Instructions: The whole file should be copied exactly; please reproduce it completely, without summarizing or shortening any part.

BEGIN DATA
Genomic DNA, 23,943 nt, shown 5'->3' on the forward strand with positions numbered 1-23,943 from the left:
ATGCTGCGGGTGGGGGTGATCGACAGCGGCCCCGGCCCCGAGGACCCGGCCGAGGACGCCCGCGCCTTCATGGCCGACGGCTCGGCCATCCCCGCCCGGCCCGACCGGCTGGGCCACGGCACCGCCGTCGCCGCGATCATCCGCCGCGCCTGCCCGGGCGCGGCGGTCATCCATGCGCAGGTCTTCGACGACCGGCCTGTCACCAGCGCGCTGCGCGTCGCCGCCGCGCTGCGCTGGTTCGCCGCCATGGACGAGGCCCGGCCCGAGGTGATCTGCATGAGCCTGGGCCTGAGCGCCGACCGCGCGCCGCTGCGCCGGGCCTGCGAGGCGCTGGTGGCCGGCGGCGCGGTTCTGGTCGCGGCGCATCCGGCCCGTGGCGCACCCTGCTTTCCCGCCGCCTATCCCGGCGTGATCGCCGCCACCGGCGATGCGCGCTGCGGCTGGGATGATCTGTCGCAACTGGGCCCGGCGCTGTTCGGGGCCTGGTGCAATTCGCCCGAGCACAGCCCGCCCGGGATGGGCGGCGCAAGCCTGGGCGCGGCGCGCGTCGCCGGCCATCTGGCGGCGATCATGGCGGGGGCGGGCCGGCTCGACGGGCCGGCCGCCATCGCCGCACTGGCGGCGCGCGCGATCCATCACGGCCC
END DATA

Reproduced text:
Genomic DNA, 23,943 nt, shown 5'->3' on the forward strand with positions numbered 1-23,943 from the left:
ATGCTGCGGGTGGGGGTGATCGACAGCGGCCCCGGCCCCGAGGACCCGGCCGAGGACGCCCGCGCCTTCATGGCCGACGGCTCGGCCATCCCCGCCCGGCCCGACCGGCTGGGCCACGGCACCGCCGTCGCCGCGATCATCCGCCGCGCCTGCCCGGGCGCGGCGGTCATCCATGCGCAGGTCTTCGACGACCGGCCTGTCACCAGCGCGCTGCGCGTCGCCGCCGCGCTGCGCTGGTTCGCCGCCATGGACGAGGCCCGGCCCGAGGTGATCTGCATGAGCCTGGGCCTGAGCGCCGACCGCGCGCCGCTGCGCCGGGCCTGCGAGGCGCTGGTGGCCGGCGGCGCGGTTCTGGTCGCGGCGCATCCGGCCCGTGGCGCACCCTGCTTTCCCGCCGCCTATCCCGGCGTGATCGCCGCCACCGGCGATGCGCGCTGCGGCTGGGATGATCTGTCGCAACTGGGCCCGGCGCTGTTCGGGGCCTGGTGCAATTCGCCCGAGCACAGCCCGCCCGGGATGGGCGGCGCAAGCCTGGGCGCGGCGCGCGTCGCCGGCCATCTGGCGGCGATCATGGCGGGGGCGGGCCGGCTCGACGGGCCGGCCGCCATCGCCGCACTGGCGGCGCGCGCGATCCATCACGGCCC